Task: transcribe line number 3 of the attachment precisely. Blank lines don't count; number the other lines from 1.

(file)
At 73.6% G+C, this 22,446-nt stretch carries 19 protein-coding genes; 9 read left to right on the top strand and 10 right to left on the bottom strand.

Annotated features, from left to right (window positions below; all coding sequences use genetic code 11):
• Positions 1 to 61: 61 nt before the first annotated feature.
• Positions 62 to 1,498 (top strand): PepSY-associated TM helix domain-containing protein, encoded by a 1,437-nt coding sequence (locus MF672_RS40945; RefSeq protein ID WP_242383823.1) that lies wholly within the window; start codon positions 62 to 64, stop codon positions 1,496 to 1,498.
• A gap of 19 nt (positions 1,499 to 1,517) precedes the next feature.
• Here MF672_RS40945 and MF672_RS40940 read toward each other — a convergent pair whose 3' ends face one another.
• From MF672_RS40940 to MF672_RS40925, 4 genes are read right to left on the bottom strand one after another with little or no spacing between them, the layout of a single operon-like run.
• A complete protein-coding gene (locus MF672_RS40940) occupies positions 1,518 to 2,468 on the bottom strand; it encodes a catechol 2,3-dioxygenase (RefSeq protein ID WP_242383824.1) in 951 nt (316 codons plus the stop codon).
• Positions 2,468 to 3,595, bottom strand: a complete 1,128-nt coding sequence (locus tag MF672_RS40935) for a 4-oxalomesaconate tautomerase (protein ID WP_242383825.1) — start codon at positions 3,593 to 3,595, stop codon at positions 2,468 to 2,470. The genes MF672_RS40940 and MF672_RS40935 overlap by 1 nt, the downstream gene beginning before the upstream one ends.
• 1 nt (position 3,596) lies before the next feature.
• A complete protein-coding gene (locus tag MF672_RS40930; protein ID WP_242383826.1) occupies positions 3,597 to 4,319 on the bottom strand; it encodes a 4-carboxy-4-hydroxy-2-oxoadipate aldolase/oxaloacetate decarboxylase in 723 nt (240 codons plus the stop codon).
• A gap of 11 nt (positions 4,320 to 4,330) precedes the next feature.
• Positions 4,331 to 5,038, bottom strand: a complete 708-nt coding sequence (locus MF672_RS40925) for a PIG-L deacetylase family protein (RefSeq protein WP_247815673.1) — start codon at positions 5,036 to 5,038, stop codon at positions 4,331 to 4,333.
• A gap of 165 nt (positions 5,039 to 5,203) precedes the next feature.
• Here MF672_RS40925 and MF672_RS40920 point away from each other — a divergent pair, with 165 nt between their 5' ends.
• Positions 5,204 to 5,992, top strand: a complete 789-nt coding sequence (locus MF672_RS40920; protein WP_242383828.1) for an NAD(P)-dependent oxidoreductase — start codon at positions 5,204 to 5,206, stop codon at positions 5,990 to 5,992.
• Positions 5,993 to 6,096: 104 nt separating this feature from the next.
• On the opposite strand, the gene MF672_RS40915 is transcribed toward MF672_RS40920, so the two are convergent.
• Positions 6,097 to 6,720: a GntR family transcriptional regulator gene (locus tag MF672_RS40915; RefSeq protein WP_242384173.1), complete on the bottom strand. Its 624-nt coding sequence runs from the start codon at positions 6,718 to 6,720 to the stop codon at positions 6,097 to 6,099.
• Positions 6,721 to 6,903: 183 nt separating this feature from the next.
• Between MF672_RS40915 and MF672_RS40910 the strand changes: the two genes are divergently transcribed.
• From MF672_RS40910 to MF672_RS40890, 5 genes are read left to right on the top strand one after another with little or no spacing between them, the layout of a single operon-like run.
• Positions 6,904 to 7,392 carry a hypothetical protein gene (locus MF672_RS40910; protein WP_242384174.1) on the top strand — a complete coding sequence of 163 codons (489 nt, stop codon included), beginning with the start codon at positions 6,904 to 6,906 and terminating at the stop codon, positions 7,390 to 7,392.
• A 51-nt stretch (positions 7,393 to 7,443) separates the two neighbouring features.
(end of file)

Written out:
• Positions 1 to 61: 61 nt before the first annotated feature.